back to article Another US president, time for another big Intel factory promise by another CEO

Intel puts on a show for its biggest manufacturing announcements, with episodes every few years using a rotating cast of CEOs and US presidents. Intel boss Pat Gelsinger and President Joe Biden were the latest to join the series, on Friday jointly announcing the chip maker's investment of $20bn in plants near Columbus, Ohio. …

  1. Anonymous Coward


    Intel has certainly had it's problems over the years (as ElReg has documented). But their recent investments seem real, even if the chips they provided are less advanced than they promised. As for the politicians, they'll jump on any coattail they see. It's certainly not confined to America.

    For myself, I would like to see Intel do better, both for the touted supply chain and for the competition. An AMD dominated world is different but not necessarily better than the old Intel dominated world. Ultimately domination leads to stagnation (see IBM).

  2. steamnut


    Which such a large US investment that leaves very little for any EU sites. The planned EU IC domination will have to wait I guess.

    1. Len

      Re: Disappointed?

      Why do you think these US investments would suddenly reverse the existing plans (fabs in Germany, Italy and France IIRC) in Europe? I very much doubt this was all thought up last week so the North American and European plants will have been part of a longer term strategy to produce closer to their customers.

    2. Lars Silver badge

      Re: Disappointed?

      I cannot remember anybody talking about a EU domination. Not that I had anything against it but domination doesn't always stay fixed and that is perhaps as well.

  3. Pascal Monett Silver badge

    Wishful thinking

    "a signal to China and to the rest of the world that from now on our essential manufactured products in this country will be made in the United States of America"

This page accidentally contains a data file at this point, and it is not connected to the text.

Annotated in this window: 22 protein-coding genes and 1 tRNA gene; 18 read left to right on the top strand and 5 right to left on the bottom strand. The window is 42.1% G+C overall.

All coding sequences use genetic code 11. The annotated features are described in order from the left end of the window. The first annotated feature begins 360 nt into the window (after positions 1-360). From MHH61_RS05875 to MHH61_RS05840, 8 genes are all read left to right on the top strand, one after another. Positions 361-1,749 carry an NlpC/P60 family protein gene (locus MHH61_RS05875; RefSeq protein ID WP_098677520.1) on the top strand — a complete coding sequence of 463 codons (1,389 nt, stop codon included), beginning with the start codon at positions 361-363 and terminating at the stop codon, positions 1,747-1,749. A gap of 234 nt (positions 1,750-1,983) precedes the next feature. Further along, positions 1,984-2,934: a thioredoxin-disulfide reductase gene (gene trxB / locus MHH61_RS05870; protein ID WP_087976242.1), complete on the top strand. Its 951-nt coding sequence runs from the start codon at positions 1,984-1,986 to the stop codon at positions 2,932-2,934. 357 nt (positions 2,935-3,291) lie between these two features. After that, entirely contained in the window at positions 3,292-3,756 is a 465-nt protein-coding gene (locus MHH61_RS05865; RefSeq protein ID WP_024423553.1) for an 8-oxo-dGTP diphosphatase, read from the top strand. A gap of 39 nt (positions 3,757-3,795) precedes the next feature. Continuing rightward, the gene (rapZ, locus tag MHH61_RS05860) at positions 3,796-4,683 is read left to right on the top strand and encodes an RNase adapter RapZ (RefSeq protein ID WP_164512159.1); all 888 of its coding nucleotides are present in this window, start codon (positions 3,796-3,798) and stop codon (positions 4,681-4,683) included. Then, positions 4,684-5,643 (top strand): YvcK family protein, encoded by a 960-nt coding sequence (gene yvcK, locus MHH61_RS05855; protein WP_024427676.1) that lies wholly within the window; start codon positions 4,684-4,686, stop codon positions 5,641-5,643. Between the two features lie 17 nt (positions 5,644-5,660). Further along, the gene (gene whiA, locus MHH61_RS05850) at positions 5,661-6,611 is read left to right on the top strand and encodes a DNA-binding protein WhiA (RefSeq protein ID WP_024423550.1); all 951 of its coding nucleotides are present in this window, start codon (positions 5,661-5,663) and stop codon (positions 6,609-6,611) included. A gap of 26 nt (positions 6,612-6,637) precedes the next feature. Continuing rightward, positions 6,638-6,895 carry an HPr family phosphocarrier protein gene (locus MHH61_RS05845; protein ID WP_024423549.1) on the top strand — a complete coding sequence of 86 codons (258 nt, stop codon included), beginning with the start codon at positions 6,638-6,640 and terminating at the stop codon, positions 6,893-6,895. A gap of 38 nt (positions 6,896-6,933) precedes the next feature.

So, clothes are not essential ?

    It would be hilarious if Beijing answered : "Fine, make your sweatpants now" and closed down all the sweatshops that toil for next to nothing to provide us with our precious Gucci and GAP trinkets (that we pay hand over fist for).

    1. GuildenNL

      Re: Wishful thinking

      Most clothing production for N.America has already moved out of China to other SE Asia countries. And the move has been underway for at least five years.

      1. Jon 37

        Re: Wishful thinking

        Yes. Because Chinese wages are too high, and Chinese sweatshop safety standards are higher (and therefore more expensive) than in those other countries in SE Asia.

        No, I'm not joking. Wish I was.

        1. codejunky Silver badge

          Re: Wishful thinking

          @Jon 37

          "No, I'm not joking. Wish I was."

          Surely thats a good thing? Billions more brought out of such poverty of sweatshops which is a step up from dying in a field as a peasant. Which of course moves more people out of peasant life into sweatshops.

  4. ShadowSystems

    I'll believe it when I see it.

    Promises are nothing more than smoke being blown up your arse. Until the promiser proves their words & makes the promise a reality, don't bother to hold your breath.

    Thousands of jobs making 100K+ a year each? Uh huh, pull the other one, it's got bells on.

    1. Cheshire Cat

      Re: I'll believe it when I see it.

      That's an *average* of $100k per year. So just pay $20m/y to the ten C level people and $30k/y to a few thousand drones...

    2. Anonymous Coward
      Anonymous Coward

      Re: I'll believe it when I see it.

      A recent Wharton Business school report shows just how out of touch its students are. One asked 'is $250K a low starting salary for a graduate?'.

      There is a lot of often deliberate misuse of average and median. Those Wharton Ivy Leaguers are so divorced from reality that it is little wonder that the USA is so divided.

      1. KBeee

        Re: I'll believe it when I see it.

        Also asked what they thought was the average salary in the US was, with one bright spark answering "$800,000?"

        And NYC Mayoral candidates being asked what they thought was the average property price in NY was, with answers ranging from $90,000 to $100,000 - it's $900,000.

  5. Kev99 Silver badge

    What neither Intel nor the state tells the poor taxpayers is intel's dream factory is going to cost the taxpayer over $1 BILLION in an area slowly becoming Columbus' hoity-toity bed room suburb, where such poor folk as the billionaire founder of L Brands (Victoria's Secret, The Limited, etc.) Wexner lives. Where the u7nemployment is around 5% but they can't get anyone to fill the umpteen thousand job openings Intel pulled down $77 BILLION+ in 2020 yet the poor taxpayers have kiss intel's arse with tax breaks.

  6. PBealo

    Sure, tens of thousands of semiconductor industry professionals are yearning to move to the middle of Ohio! Who wouldn't?!?!

    1. doesnothingwell

      Midwestern paradise

      Yep, come to Ohio we have conservatives, rednecks, and legalized matrimonial rape (if she's passed out and can't say no.) Our politicians just got caught taking 60 million in bribes from energy lobbyist so we're ready for some Intel bribes.

  7. davebarnes


    Where will they find thousands of nimble-fingered Chinese to staff the factory in Ohio?

    1. David Pearce